The "D" command deletes the first portion of the pattern space, up to the new line character, leaving the rest of the pattern alone. Like "d," it stops the current command and starts the command cycle over again. However, it will not print the current pattern space. You must print it yourself, a step earlier. If the "D" command is executed with a group of other commands in a curly brace, commands after the "D" command are ignored. The next group of sed commands is executed, unless the pattern space is emptied. If this happens, the cycle is started from the top and a new line is read.

What is the difference between the p command and the P command?

The "p" command prints the entire pattern space. The "P" command only prints the first part of the pattern space, up to the NEWLINE character. Neither the "p" nor the "P" command changes the patterns space.

How can we search for a line that ended with the character "#," and append the next line to it?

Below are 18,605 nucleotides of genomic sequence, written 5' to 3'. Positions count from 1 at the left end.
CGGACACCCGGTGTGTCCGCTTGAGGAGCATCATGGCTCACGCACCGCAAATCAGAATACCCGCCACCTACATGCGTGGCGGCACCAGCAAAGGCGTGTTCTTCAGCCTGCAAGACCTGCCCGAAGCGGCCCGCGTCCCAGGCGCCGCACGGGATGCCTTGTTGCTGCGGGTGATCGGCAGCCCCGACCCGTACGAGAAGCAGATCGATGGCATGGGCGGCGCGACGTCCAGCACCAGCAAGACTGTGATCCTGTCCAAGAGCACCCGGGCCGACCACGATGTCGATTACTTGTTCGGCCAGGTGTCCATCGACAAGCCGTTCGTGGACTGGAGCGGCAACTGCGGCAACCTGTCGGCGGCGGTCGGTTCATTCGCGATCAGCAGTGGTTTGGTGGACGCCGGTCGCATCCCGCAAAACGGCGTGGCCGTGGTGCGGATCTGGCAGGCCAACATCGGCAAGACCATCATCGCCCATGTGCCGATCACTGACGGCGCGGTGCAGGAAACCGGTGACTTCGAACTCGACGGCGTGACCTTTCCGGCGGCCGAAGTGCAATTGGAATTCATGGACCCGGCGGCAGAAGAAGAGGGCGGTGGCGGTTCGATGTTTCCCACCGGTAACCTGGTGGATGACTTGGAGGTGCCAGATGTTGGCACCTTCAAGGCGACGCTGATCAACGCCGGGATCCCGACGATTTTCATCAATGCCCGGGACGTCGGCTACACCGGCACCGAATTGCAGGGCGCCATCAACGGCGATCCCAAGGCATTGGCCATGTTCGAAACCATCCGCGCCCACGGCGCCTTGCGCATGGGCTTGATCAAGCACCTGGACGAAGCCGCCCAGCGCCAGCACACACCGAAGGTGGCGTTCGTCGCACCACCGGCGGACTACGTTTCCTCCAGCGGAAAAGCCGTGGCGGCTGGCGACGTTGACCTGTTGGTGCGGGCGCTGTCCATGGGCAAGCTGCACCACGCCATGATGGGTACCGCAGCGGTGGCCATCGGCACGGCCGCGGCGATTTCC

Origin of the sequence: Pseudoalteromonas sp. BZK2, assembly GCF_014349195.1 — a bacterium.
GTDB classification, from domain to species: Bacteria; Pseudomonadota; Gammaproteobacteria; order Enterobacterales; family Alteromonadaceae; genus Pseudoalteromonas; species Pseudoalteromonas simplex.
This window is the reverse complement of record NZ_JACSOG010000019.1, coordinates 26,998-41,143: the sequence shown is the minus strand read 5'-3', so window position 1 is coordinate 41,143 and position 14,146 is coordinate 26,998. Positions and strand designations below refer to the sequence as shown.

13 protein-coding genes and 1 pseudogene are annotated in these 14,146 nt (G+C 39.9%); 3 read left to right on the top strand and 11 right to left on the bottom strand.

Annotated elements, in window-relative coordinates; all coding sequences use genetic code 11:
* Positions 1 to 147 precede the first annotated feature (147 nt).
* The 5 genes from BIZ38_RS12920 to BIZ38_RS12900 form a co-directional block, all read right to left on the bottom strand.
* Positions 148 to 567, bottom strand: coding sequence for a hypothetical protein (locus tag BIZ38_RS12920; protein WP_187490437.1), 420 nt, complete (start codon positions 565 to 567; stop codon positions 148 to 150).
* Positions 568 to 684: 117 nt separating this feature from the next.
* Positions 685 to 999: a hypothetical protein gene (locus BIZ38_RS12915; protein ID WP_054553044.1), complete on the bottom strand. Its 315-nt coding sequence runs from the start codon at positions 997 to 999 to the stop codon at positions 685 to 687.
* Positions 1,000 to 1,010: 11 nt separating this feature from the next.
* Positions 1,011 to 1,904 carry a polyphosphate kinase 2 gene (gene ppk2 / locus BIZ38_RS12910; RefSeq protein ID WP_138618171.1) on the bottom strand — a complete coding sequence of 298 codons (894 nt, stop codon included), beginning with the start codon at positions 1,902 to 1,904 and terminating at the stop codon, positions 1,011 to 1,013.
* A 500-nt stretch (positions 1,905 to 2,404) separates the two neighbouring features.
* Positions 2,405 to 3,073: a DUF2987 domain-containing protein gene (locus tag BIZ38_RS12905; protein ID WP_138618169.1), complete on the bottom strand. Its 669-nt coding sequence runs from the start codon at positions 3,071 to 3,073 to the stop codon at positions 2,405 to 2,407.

#!/bin/sh
sed '
# look for a "#" at the end of the line
/#$/ {
# Found one - now read in the next line
    N
# delete the "#" and the new line character, 
    s/#\n//
}' file

How can we process multiple lines with sed?

By default, sed process one line at a time. However, we can use the N, P, and D commands mentioned above to do more advance stuff that involve multiple lines.

#!/bin/sh
sed '/skip3/ {
           N
           N
           s/skip3\n.*\n.*/# 3 lines deleted/
}'
#!/bin/sh
sed '
/one/ {
      N
      /two/ {
            N
            /three/ {
                    N
                    s/one\ntwo\nthree/1+2+3/
                    }
            }
      }
'

How can we merge two lines together?

#!/bin/sh
sed '=' file | \
sed '{
    N
    s/\n/ /
}'